Whiskey doesn’t seem like an agricultural product. But as we celebrate (or pray for) the rebirth of nature on Tu B’Shvat it’s good to bear in mind that what the Irish call “the brown” comes from fields of waving grain.
Or maybe we had made that link, but just forgot because, you know, too much whiskey.
This is the season for remembering though. And brown is the key to remembering feminism this season, especially for those participating in Daf Yomi — the daily reading of a page of the Talmud. And that’s not only because it dulls the harshness of this tractate of the Talmud that deals with trial by ordeal (of women) for adultery.
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As artist Jacqueline Nicholls shows in her Draw Yomi work, women — mere property of their husbands — are assumed guilty in Mishnah Sotah. From the barley the priest offers as sacrifice for the “bestial” wife to the topless testimony she must offer, stripped of dignity, Sotah is a revenge fantasy that men take out on women because they are ashamed of their own sexual desires.
It’s clearly time for a peaceful drink and whiskey is the perfect shot for Tu B’Shvat; when women drink it, they show their ability to choose and to show they aren’t bound to the old categories. By drinking together, men and women redeem the injustice of the bitter waters of the Sotah ordeal and unite in understanding of one another’s full agency.
So it is to these amber shots from Erin that we turn to overcome our sexist teachings. Drinking changes the drinker, although it’s not just the consumption of whiskey that transforms: Making whiskey also acts like alchemy. It transmutes grains of barley from base animal fodder, as per the Talmud (Mishnah Sotah 2:1), into timeless golden nectar.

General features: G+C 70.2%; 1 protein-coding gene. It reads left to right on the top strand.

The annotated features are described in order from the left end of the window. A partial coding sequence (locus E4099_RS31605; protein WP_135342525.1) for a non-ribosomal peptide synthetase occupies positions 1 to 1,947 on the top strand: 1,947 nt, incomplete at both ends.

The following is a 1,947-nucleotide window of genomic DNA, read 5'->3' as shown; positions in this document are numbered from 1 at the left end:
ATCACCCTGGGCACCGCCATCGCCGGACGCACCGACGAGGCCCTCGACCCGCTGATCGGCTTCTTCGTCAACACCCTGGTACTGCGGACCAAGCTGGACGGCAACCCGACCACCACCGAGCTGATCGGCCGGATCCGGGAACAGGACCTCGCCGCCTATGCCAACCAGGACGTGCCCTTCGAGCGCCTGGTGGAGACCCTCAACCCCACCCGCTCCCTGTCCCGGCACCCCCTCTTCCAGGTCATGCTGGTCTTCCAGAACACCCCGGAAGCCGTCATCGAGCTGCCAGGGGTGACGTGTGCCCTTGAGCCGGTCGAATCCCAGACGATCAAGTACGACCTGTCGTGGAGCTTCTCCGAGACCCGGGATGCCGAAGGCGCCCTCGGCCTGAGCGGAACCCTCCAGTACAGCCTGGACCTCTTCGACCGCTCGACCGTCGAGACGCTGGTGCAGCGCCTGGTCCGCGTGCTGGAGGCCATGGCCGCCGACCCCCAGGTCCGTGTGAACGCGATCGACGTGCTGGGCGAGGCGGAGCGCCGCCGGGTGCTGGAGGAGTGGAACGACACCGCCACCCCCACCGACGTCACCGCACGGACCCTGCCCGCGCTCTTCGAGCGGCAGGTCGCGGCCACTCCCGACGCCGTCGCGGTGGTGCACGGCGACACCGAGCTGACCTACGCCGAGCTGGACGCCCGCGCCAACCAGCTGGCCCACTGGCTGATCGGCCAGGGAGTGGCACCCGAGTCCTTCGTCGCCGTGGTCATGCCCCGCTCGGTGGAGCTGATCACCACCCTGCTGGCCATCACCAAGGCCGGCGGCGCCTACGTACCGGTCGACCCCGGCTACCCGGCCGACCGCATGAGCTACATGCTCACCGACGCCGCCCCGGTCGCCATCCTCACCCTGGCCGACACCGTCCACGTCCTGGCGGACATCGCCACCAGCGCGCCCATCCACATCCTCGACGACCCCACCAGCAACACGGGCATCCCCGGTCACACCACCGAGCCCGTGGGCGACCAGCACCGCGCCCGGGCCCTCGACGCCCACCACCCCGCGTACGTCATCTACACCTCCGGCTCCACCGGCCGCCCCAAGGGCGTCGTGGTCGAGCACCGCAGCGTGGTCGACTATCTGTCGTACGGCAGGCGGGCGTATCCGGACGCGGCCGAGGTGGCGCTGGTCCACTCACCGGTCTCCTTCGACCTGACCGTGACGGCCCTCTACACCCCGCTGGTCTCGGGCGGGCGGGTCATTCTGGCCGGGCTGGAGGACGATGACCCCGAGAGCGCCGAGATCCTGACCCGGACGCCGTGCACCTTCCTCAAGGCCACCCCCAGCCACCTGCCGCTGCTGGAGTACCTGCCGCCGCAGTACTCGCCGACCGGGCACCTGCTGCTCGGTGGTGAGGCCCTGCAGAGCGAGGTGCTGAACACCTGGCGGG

Here are three Irish whiskies. Often used to aid forgetting, these ones will help us embrace equality and remember the green shoots of barley that will eventually bring us whiskey in the 2020s.
Americans drink, by far, more Jameson than any other Irish whiskey (regular blend is about $25). The total amount is enough, in fact, that if divided differently, American adults could each have two shots every year. And, thanks to the traditions of Irish whiskey — using both malted and non-malted barley and triple distillation — it goes down nice and smooth.
This whiskey lacks the complexity of Scotch and it’s not tough and sweet like bourbon, but it has the wan, yellow purity of sun in late winter. Tens of millions of Americans have been wrong before, but they are right to love Jameson.
Tu B’Shvat — the new year for the trees — is the biblical agricultural festival that medieval kabbalists turned into a symbol of personal transformation. At this season, they celebrated the renewal of the mystical tree of life, which links heaven and earth, male and female.
To help us activate our connection to the divine and our inner selves, I recommend a drop of Green Spot (about $40; $70 for the supposedly tastier Yellow Spot). Its clean vanilla overtones are an invitation to purity, but not in a vainglorious, sanctimonious way. In an inclusive warm way. Perhaps borrow the Japanese sake tradition and pour a spot in your neighbor’s glass.
Clontarf 1014 (about $30 for either the blend or the single malt) is named after a battle a millennium ago in which Brian Boru, the king of Ireland, defeated an army of Vikings. We drink this reasonably priced bottle — recommended enthusiastically by novelist, Forward contributor and Scotch-denying Austin Ratner — to conquer the figurative Vikings of our own evil inclinations.
Ironically Clontarf is a mild whiskey. With sweet honey tones and a grounded sense to it, it’s the ideal whiskey to follow Sotah with the “bitter waters” of its medicine and its profoundly misogynistic worldview.
Dan Friedman is the managing editor and whiskey correspondent of the Forward.
Thanks to Jacqueline Nicholls for some inspired musings about the connections between Sotah, Tu B’Shvat and whiskey. She may or may not have been sampling the goods at the time.